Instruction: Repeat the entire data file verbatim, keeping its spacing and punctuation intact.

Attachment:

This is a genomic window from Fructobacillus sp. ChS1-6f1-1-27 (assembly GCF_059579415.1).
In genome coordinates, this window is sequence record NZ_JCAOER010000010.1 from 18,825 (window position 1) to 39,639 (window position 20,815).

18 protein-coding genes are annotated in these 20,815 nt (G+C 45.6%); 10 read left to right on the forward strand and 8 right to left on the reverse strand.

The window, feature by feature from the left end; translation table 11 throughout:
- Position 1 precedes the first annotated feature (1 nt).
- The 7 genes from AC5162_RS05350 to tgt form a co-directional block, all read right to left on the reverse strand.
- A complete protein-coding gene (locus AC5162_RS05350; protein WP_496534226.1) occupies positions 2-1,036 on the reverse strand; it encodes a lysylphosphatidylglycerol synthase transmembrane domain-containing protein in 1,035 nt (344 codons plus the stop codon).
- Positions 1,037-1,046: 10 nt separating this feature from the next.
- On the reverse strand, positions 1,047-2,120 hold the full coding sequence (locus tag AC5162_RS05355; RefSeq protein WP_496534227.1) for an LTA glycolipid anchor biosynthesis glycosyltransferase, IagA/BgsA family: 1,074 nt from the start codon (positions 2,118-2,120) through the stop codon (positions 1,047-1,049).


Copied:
This is a genomic window from Fructobacillus sp. ChS1-6f1-1-27 (assembly GCF_059579415.1).
In genome coordinates, this window is sequence record NZ_JCAOER010000010.1 from 18,825 (window position 1) to 39,639 (window position 20,815).

18 protein-coding genes are annotated in these 20,815 nt (G+C 45.6%); 10 read left to right on the forward strand and 8 right to left on the reverse strand.

The window, feature by feature from the left end; translation table 11 throughout:
- Position 1 precedes the first annotated feature (1 nt).
- The 7 genes from AC5162_RS05350 to tgt form a co-directional block, all read right to left on the reverse strand.
- A complete protein-coding gene (locus AC5162_RS05350; protein WP_496534226.1) occupies positions 2-1,036 on the reverse strand; it encodes a lysylphosphatidylglycerol synthase transmembrane domain-containing protein in 1,035 nt (344 codons plus the stop codon).
- Positions 1,037-1,046: 10 nt separating this feature from the next.
- On the reverse strand, positions 1,047-2,120 hold the full coding sequence (locus tag AC5162_RS05355; RefSeq protein WP_496534227.1) for an LTA glycolipid anchor biosynthesis glycosyltransferase, IagA/BgsA family: 1,074 nt from the start codon (positions 2,118-2,120) through the stop codon (positions 1,047-1,049).